I do have a TEMPO function that appears in the Edit pull down menu, but there is no Detect Transient command in it.

bigtree Thu, 08/07/2014 - 07:46

The software has changed and is updated (sorry Donny, you must have been going bonkers) This video is updated. Tim isn't showing the menu to get there. He say's he is using a hot key. I think this is also located in the Object menu. Go there, and scroll down. Its there!






thewonders Thu, 08/07/2014 - 12:05

DonnyThompson, post: 418147, member: 46114 wrote: Chris... watch the video you posted ... this is the same video I watched.

At 0:55, the narrator tells the user to go to the TEMPO menu at the top menu bar. But as I stated previously, I don't HAVE a tempo menu on the top menu bar...

I do have a TEMPO function that appears in the Edit pull down menu, but there is no Detect Transient command in it.

Donny, quite a few of kraznet's videos were done with Samp 11, and you probably have Samp 12. I haven't looked to find the function you're wanting and you may have to ask at the Samp forum.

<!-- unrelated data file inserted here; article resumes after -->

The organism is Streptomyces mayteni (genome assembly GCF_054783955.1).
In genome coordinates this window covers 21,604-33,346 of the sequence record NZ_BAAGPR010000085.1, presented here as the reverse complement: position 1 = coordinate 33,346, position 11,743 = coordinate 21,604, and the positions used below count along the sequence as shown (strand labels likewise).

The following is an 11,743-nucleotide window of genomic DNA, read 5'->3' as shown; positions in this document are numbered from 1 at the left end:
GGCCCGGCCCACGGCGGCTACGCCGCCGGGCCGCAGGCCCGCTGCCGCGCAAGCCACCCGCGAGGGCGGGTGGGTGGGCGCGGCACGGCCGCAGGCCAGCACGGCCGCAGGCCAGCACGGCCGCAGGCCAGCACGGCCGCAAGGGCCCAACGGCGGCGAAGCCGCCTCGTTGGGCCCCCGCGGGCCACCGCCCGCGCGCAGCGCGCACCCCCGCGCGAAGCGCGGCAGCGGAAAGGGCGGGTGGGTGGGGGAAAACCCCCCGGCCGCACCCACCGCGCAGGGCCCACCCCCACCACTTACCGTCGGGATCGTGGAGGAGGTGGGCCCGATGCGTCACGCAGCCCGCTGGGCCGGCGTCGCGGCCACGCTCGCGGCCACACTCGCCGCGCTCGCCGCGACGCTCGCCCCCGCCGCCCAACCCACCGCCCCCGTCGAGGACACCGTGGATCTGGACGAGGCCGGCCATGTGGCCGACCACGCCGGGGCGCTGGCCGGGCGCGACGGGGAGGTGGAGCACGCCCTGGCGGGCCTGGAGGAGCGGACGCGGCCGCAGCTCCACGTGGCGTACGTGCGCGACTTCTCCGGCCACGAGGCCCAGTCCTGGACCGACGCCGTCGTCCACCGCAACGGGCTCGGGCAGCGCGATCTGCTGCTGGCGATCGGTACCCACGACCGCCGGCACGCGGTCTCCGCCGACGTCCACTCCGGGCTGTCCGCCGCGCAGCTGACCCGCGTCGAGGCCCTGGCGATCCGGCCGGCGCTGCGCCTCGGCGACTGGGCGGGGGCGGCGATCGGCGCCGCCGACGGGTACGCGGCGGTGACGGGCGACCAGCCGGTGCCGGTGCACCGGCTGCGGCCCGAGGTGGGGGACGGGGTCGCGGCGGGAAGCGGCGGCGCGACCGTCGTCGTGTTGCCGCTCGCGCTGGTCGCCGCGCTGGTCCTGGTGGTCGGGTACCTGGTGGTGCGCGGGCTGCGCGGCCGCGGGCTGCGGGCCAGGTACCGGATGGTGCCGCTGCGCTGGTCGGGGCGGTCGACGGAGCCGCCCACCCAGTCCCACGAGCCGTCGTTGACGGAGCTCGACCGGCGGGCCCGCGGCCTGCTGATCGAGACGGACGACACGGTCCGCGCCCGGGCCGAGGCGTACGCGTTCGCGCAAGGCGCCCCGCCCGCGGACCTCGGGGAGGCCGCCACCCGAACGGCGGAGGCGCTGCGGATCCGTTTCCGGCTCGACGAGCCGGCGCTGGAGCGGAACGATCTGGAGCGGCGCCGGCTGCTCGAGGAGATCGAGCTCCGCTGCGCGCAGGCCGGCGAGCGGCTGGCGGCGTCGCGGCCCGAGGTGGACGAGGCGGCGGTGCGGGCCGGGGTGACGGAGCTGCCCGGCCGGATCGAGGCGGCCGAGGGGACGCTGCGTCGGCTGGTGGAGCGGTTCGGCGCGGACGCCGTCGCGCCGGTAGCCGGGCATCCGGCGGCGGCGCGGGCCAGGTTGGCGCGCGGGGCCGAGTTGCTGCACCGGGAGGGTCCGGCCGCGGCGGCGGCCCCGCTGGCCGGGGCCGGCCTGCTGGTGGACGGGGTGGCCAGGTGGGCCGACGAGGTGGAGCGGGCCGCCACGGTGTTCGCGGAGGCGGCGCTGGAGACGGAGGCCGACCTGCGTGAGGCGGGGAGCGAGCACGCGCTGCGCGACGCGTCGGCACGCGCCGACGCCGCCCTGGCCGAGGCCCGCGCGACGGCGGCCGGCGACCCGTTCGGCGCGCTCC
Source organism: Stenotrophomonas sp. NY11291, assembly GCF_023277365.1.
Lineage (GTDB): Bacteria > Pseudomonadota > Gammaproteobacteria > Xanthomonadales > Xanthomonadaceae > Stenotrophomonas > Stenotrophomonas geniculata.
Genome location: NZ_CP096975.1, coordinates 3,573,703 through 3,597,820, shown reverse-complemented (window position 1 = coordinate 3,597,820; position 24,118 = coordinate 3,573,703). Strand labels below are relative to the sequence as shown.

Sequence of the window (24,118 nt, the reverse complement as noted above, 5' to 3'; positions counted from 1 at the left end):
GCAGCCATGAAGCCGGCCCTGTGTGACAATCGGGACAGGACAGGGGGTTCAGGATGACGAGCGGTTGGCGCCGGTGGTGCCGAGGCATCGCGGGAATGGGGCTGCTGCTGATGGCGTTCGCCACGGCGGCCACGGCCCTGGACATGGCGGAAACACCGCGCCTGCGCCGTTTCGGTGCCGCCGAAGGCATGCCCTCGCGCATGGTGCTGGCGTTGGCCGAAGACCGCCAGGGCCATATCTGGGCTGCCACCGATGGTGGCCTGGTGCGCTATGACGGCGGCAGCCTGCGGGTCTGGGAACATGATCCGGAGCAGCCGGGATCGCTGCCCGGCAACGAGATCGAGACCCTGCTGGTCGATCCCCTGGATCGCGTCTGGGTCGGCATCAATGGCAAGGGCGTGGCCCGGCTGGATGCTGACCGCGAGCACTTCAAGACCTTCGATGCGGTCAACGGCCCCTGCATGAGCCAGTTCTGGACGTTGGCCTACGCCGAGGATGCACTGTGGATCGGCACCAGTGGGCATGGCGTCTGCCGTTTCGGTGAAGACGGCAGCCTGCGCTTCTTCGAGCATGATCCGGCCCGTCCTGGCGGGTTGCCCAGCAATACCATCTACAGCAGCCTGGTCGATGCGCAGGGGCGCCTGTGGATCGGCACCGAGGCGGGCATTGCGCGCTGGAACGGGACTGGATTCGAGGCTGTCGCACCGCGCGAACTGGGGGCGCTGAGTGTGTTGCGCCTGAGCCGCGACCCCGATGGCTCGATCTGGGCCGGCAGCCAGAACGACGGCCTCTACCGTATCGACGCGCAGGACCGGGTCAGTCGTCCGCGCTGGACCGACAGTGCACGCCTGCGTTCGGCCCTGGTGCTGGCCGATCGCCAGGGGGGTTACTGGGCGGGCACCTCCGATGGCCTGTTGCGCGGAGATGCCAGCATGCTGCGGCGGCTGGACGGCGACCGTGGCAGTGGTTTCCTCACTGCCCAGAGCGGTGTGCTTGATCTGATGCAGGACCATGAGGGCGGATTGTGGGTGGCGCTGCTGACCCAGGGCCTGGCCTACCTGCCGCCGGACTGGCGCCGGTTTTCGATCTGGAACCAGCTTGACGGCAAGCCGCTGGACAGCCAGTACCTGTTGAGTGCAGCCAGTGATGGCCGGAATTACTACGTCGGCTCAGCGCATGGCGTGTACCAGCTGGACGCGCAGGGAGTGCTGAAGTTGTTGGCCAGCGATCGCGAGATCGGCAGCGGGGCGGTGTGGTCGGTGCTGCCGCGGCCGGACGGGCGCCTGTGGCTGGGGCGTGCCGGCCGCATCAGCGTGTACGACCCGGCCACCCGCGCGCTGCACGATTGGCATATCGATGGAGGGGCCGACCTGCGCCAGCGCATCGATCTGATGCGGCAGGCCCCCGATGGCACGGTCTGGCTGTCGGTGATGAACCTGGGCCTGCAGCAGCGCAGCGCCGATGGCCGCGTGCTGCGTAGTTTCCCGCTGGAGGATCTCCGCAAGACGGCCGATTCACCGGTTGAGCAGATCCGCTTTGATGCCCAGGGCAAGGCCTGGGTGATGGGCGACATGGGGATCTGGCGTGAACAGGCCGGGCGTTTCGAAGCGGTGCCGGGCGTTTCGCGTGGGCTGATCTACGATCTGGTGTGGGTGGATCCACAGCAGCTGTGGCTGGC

bigtree Thu, 08/07/2014 - 12:16

Well advised thewonders!

Tim, can you help advise all these guys expecting the tutorials to make better sense? If I recall now, there was a few other changes from Sequoia 11 to 12 like this one Donny was confused over?


DonnyAir Fri, 08/08/2014 - 04:45

LOL... Yeah, it's a little frustrating, when the instructions include performing a certain action that doesn't exist... LOL... but, I do understand that these particular instructional videos were based on the version that was current at that particular time. On the whole, they are still very informative and well-done.

I'm gonna put another two gallons of coffee into my body, and then study Chris and Tim's video posts - as soon as I'm confident that I have sufficient enough levels of caffeine in order for my brain to actually retain and apply the instruction. ;)

kmetal Sat, 08/09/2014 - 19:08

I can't wait to get goin on my copy of Sam! It seems like it was made for my style of editing, where I prefer to alter what's there as opposed to the play 8 bars and paste to perfection. I haven't been active around here much lately between mixing, and my dragged out procrastination filled basement reconstruction, my stuff is still boxed up (over a year later).

But it seems like most people who use it like once they get used to it. Having not been completely satisfied w any software, I'm excited to try something that's seemingly a more original take on a daw, especially as I move into using the trident in for some mixing mojo.

I'll be lurking around RO as I power thru this busy period, especially interested in this thread.